Incident response. A bank’s incident response plan should include defined protocols for containing an incident, coordinating with law enforcement and third parties, restoring systems, preserving data and evidence, and providing customer assistance.
Banks often outsource services, such as data and transaction processing, cloud computing and even information security. But management remains responsible for ensuring the bank’s system and information security.
Oversight of outsourced activities includes due diligence in selecting and managing third-party service providers. In addition, management should obtain contractual assurances for security, controls and reporting; get nondisclosure agreements regarding the bank’s data and systems; and arrange for independent auditing and testing of third-party security.
Get with the program
Given the level of regulatory activity related to cybersecurity and the serious consequences of a data breach, banks can expect scrutiny of IS programs to intensify. Now’s the time to review your program to ensure that your institution is protected.
Sidebar: State regulation of cybersecurity: A burgeoning trend?
In September 2016, the New York State Department of Financial Services (DFS) proposed comprehensive cybersecurity requirements for banks and other financial institutions under its jurisdiction. Among other things, the proposal would require banks to undertake the following steps:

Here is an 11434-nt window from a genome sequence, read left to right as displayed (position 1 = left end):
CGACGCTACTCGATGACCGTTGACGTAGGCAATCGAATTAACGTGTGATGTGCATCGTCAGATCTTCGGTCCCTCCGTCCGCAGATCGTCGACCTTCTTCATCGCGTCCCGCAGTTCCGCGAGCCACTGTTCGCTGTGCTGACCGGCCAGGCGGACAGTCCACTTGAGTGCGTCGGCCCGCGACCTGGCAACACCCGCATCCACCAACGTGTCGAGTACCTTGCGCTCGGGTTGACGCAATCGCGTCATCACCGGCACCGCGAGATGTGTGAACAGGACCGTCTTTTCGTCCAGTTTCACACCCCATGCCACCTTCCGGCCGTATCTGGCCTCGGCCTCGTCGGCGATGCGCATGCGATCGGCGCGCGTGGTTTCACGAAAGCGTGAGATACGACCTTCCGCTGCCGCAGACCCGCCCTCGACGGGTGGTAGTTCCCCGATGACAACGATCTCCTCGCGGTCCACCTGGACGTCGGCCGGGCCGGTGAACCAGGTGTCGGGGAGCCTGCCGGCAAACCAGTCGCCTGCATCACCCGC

• Establish and maintain a cybersecurity program — reviewed by the board of directors and approved by a senior officer — designed to ensure the confidentiality, integrity and availability of its information systems.
• Incorporate certain mandatory functions into the program, designed to identify risks, implement defensive infrastructure and policies, detect and respond to cybersecurity events, and fulfill regulatory reporting obligations.
• Appoint a chief information security officer with specified responsibilities, including providing the board with biannual written assessments of the program.
• Adopt written cybersecurity and third-party information security policies addressing specified areas.
• File annual certifications of compliance with the DFS and report material cybersecurity events to the agency within 72 hours.
If finalized, the proposed regulations likely would affect not only New York banks, but also banks that do business in New York. This also could mark the beginning of a trend toward increased state regulation of cybersecurity.